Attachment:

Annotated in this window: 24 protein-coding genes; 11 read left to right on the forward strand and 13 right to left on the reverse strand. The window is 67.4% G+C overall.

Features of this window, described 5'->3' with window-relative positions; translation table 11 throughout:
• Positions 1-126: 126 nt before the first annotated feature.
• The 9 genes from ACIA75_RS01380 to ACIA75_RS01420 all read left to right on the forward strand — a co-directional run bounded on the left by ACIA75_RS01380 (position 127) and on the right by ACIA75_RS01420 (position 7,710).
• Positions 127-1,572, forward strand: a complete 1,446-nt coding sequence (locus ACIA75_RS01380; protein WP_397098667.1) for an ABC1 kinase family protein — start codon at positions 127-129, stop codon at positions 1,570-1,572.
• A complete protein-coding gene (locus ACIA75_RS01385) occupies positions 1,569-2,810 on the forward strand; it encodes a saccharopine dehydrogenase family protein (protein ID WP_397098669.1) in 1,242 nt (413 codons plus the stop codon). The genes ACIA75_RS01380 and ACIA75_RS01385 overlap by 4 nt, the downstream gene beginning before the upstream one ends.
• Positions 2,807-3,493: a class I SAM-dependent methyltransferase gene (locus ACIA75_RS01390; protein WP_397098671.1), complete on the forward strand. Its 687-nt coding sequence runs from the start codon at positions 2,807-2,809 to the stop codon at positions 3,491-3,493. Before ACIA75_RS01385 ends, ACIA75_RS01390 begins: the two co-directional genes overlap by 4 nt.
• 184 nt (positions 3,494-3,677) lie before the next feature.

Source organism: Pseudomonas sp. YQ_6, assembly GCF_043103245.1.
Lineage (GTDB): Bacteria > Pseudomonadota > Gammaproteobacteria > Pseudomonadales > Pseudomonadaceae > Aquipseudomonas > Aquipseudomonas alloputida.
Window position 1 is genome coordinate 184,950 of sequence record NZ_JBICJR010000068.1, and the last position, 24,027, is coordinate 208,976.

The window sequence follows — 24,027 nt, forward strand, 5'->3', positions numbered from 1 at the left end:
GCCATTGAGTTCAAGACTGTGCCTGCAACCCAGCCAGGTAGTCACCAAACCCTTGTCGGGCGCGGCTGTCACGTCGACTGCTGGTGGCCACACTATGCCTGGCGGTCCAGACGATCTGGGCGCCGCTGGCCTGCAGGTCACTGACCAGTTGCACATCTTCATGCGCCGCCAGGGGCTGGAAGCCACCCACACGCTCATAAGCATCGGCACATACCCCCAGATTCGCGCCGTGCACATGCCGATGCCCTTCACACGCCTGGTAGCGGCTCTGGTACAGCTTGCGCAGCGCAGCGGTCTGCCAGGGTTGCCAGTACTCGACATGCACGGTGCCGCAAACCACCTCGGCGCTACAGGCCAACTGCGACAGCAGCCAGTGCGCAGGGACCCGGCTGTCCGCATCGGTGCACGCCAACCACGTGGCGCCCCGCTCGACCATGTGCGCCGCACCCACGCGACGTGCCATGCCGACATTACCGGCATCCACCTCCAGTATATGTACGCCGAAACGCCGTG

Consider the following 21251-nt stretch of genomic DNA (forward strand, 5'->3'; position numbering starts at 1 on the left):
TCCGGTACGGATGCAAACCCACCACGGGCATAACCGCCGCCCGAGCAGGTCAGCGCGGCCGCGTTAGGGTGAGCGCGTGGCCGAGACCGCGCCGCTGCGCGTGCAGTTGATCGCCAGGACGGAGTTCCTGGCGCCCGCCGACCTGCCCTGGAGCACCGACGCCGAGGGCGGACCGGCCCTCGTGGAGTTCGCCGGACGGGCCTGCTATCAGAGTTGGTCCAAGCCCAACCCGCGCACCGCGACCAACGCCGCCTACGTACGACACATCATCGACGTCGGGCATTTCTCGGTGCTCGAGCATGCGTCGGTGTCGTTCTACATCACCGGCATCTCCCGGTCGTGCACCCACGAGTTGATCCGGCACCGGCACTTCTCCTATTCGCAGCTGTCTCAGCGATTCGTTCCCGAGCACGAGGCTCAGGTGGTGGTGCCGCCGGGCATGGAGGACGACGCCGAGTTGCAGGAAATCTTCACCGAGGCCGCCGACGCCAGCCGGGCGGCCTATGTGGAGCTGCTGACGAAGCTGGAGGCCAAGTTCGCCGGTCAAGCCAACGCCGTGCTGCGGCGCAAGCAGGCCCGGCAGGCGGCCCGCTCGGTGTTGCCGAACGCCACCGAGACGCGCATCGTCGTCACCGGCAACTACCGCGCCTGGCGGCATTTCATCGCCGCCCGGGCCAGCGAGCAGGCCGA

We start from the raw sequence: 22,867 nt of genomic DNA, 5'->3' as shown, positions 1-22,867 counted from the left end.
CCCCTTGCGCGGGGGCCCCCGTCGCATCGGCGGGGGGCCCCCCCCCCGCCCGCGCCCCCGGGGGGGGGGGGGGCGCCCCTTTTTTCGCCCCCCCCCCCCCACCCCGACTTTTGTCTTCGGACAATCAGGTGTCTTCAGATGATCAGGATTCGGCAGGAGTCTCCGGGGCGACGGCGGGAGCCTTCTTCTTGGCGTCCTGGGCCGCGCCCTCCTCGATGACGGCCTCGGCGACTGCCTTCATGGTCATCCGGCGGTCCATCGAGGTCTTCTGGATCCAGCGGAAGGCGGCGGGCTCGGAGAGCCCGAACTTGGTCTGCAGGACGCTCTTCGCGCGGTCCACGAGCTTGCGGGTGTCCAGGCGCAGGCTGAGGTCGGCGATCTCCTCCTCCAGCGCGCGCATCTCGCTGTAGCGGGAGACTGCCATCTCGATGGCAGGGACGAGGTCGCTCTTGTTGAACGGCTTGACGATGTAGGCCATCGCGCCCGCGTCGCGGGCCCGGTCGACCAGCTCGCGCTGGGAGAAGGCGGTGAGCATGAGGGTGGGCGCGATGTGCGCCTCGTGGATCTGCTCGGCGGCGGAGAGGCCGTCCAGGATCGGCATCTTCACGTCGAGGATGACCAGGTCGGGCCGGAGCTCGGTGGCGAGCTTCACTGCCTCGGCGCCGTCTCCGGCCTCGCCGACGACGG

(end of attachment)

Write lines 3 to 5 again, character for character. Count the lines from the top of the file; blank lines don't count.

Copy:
• Positions 1-126: 126 nt before the first annotated feature.
• The 9 genes from ACIA75_RS01380 to ACIA75_RS01420 all read left to right on the forward strand — a co-directional run bounded on the left by ACIA75_RS01380 (position 127) and on the right by ACIA75_RS01420 (position 7,710).
• Positions 127-1,572, forward strand: a complete 1,446-nt coding sequence (locus ACIA75_RS01380; protein WP_397098667.1) for an ABC1 kinase family protein — start codon at positions 127-129, stop codon at positions 1,570-1,572.